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I don’t know precisely why The Mom’s basement became so iconic, but it really was. It was the setting for our misspent youth and where we learned to be ourselves. I suppose it was, in many ways, like a little clubhouse, though I’m not sure what the admission policies were, if there were any at all. I have to say, I wasn’t one of the core group, but by virtue of being related to Crazy D – because let’s face it, it was his band, and so he was the King of the Basement – I basked in the glory and coolness associated with it.

The Mom was well known then, as she remains today, for being pretty cool with whatever bad or weird shit you wanted to do. Her rules were few but if you crossed them you’d have been bahished and that level of ostracization was obviously going to work miracles for teenage rule abiding. No getting knocked up, no getting anyone else knocked up, and no dying. No bail money either.

When you grow up in the suburbs, I suppose what most kids do, and what we certainly did, or maybe it was just me, was dream about all the cool places we could go if only we lived somewhere bigger – somewhere where we could get into trouble easily, or where adventure and mild peril lurked around each and every corner. When we were teenagers and I’d walk home by myself at 3am or thereabouts The Mom would offer a worried look. My reply?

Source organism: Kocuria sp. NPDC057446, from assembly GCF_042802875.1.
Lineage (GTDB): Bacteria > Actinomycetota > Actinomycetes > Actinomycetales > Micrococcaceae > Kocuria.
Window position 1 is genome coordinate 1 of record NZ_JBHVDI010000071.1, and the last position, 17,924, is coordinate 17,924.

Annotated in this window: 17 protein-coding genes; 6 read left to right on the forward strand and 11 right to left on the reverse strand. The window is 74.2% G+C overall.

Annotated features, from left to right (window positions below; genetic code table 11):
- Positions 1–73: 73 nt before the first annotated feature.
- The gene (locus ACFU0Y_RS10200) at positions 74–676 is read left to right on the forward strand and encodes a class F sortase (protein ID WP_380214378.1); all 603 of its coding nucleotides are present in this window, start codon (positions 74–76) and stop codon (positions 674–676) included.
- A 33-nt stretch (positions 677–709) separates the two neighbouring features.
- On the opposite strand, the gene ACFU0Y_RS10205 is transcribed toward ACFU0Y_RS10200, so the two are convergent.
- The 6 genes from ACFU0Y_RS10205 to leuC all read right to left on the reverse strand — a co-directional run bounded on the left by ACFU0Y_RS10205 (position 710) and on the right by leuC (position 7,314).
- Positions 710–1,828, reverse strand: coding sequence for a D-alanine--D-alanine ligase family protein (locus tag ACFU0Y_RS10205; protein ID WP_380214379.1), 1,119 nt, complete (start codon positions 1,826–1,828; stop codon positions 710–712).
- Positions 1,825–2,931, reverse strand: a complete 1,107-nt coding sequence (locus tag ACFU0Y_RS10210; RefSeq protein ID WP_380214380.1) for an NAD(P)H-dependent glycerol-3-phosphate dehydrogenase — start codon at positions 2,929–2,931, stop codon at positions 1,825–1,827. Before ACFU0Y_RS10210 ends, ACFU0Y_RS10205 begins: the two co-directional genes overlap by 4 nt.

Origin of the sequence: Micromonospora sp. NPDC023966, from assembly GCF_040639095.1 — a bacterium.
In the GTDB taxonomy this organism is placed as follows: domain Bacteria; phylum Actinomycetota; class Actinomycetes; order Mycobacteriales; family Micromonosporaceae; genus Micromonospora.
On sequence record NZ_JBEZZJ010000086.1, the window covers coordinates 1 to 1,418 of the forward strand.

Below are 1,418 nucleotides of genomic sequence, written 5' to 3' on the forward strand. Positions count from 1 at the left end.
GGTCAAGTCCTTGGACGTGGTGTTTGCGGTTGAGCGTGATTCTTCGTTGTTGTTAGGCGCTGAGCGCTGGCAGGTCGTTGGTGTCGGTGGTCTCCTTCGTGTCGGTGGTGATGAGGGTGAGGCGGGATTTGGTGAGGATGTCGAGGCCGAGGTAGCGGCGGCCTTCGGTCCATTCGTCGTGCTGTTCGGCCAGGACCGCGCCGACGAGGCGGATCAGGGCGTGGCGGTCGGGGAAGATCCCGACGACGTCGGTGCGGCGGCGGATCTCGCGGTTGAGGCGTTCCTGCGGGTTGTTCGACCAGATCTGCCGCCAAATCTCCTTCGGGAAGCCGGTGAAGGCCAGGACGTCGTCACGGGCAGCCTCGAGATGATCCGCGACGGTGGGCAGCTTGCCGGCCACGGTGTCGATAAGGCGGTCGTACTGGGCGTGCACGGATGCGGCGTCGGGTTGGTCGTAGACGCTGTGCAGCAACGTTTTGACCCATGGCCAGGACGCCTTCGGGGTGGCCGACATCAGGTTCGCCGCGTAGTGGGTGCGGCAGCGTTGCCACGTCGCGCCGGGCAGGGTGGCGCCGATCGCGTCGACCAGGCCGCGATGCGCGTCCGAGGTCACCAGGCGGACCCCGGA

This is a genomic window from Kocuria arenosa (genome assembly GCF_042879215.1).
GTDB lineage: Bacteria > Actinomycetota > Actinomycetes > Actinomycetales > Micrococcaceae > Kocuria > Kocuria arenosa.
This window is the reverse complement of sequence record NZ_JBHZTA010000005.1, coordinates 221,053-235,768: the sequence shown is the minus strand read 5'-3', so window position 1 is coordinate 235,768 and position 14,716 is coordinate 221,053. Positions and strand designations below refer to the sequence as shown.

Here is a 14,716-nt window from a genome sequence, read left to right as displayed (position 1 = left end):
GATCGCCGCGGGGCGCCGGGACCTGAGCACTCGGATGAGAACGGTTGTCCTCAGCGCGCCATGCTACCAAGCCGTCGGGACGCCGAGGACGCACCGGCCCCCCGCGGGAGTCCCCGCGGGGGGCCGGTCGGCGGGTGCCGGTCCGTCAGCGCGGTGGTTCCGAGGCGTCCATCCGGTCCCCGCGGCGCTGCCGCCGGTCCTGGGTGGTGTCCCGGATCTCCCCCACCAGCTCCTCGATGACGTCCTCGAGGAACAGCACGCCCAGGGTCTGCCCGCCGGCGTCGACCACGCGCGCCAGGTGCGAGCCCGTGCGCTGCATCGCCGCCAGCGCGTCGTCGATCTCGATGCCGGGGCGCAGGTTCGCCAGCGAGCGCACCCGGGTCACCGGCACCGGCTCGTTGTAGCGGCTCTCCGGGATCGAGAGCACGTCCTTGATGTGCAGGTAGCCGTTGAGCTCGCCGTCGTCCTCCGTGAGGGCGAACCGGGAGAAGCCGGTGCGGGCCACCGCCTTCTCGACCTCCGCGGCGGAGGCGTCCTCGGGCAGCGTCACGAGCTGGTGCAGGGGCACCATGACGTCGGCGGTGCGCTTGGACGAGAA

“Seriously. I am the people you mean when you say people roaming the streets at night. And if it’s not me, chances are very good that I know the people to whom you are referring. We’re good. Safety, in check.”

I’m not entirely sure if she believed me, but no harm came to me or my friends so she went with it.

Anyhow, what I was saying was that I’’d always imagined the possibility of living somewhere cooler, which would of course therefore have made me cooler. But as it was, we had the supermarket parking lot, the 7-11, and a couple of basements. And then we had The Mom’s basement, which had no carpeting, no TV, and was therefore all the better. It was wild in that way, and wild places are wonderful in that they can take on a life of their own.

Which I think is what the basement did. In all seriousness, people would let themselves into the house in the middle of the night, unannounced, quietly tuck their boots in the line by the back door and see themselves into the depths of the basement for the night. In the morning, the Mom would just count the pairs of boots – she got to know our friends by their boots.

To be invited into our basement was a priviledge and an honour that I don’t think I quite realised at the time. But now, over 20 years later, when I run into old friends, and they ask about the basement, I wonder if we were part of something like CBGBs or Studio 69. In our own small, suburban way.

I quite like this woman The Mom met at her fancy dinner who was unabashedly delighted to meet the woman behind the basement. And why not? The Mom’s basement was legend, and so should she should be.

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